“Coming Home”: In Love and War

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We’re quick to condemn people’s actions in a time of war when we are mere bystanders to the event. In 1999, director Elia Kazan was awarded an honorary Oscar, which sparked dissidence in Hollywood. Industry big wigs refused him a standing ovation due to his cooperation with the House on Un-American Activities 47 years earlier, wherein he had named colleagues suspected of communist leanings; hence, terminating the careers of actors Art Smith and Morris Carnovsky and playwright Clifford Odets. In a press conference, Kazan defended himself by explaining he had opted for the less opprobrious of two options presented to him. What those options were is pointless. The point is that the Cold War perpetrated rancor and suspicion among Americans, largely bolstered by anti-red propaganda. (An ad for Scott paper towels warned that rough wipes in a company restroom were indicative of capitalist abuse culpable of turning employees into Bolsheviks.) We can therefore presume that the taut times led to drastic measures; those subpoenaed to take the testimonial stand must have done so under the pressure of a threat.

The French movie “Diplomacy” (2014) depicts an analogous instance. Based on true events of World War II, it pits German general, Dietrich von Choltitz (Niels Arestrup), against Swedish diplomat, Raoul Nordling (André Dussolier). Paris is at stake. The Nazis are retreating, and as a middle finger to the Allied Forces, Hitler has commanded von Choltitz to push buttons that would blow up the city. Nordling implores the general to reconsider, utilizing psychological strategies to appeal to his compassion for life and history. Families murdered, monuments crumbled, a civilization annihilated… von Choltitz assures Nordling that all this burdens his conscience. Why then obey the Führer? The dictator has got the general’s family hostage.

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Although both of the above pertain to historical occurrences, they are our stories, as well. War need not be exclusive to either politicians and soldiers or courtrooms and battlefields. Just as with feuding nations, we can’t be too sure of what we are capable in a circumstance that involves the beloved. My cousin, Liza, died of cancer well tended to; her husband, John, comforted her through chemotherapy and promised to fulfill her last wishes. (http://www.rafsy.com/films-2000s-present/me-and-earl-and-the-dying-girl-everyones-loss/) Such faithfulness is the prescription for a big screen romance, and two films of the same title, “Coming Home,” screened 38 years apart (1978 and 2015) and from two different countries (The United States and China), pay obeisance to this, each with a plot distinctly its own; the Vietnam War is the backdrop to the early film and the Cultural Revolution to the later.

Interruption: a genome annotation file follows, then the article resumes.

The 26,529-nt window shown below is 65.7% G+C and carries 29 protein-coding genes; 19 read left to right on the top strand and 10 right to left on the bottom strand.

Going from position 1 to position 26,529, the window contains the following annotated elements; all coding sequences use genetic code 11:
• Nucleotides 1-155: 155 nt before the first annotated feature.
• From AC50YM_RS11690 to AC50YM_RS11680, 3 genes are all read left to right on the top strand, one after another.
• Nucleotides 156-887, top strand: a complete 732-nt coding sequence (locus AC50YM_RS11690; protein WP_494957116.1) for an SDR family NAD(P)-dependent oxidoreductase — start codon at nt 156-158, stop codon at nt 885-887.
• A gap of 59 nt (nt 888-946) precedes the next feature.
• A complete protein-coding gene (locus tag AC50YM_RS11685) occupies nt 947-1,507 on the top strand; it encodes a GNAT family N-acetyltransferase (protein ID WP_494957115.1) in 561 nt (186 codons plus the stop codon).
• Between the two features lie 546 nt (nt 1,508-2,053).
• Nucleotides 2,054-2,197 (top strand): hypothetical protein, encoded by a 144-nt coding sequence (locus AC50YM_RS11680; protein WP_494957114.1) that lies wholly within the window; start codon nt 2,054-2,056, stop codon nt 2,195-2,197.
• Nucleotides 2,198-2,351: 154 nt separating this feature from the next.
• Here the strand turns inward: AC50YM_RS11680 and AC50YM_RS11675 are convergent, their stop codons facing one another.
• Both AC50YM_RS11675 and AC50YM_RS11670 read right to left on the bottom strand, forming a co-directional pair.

In the 1978 feature, Sally Hyde (Jane Fonda) is a military wife whose husband, Bob (Bruce Dern), has been called to action in the Far East hotbed of napalm and stifling swamps. Alone in California, Sally volunteers at a veteran hospital, where she meets Luke Martin (Jon Voight), a soldier recuperating from wounds that have made him a paraplegic. As their friendship develops into something more, Bob returns. He suffers from post-traumatic stress. Sally and Luke decide that she must remain with her husband, for a wife’s dedication would be the most efficacious remedy to Bob’s condition. Lu Yanshi (Chen Daoming) in the 2015 story is a dissentient to Chairman Mao. He comes home to wife, Feng Wanyu (Gong Li), after ten years in a labor camp, where he had been detained for political rehabilitation. Both await the reconciliation, only an accident during Lu’s imprisonment has damaged Feng’s memory. She doesn’t recognize her husband. To revert her amnesia, Lu reads letters he had written to her from his cell, all of which she has stored in a chest, plays on a piano songs that bear special meaning to them both, and on a particular day of the month, Lu stands with Feng at a train station as she awaits the husband whom she is unable to realize is already by her side. This Lu does ceaselessly through rain and snow, for time indefinite.

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My cousin’s husband has since remarried. The journey back to a serene existence hasn’t been smooth. John’s second wife, Wendy, is ill. “It’s like reliving a nightmare,” John said this past weekend during a visit to San Francisco. Within six months of their marriage two years ago, the condo they moved into poisoned Wendy with mold infection. While the sickness is curable in 95% of its victims, she belongs to the 5% that don’t respond to treatment. As a result, her senses are heightened, causing bright light and noise to burden her eyes and ears; high altitude constricts her breathing; and food spices induce vomiting. On some days, she is so enfeebled that she’s bedridden. So that he can watch over his wife during the day, John works on his entrepreneurial projects in the evenings. Regardless, he maintains an upbeat attitude (“What can you do? That’s how it is.”), hopeful that the next doctor will provide the breakthrough.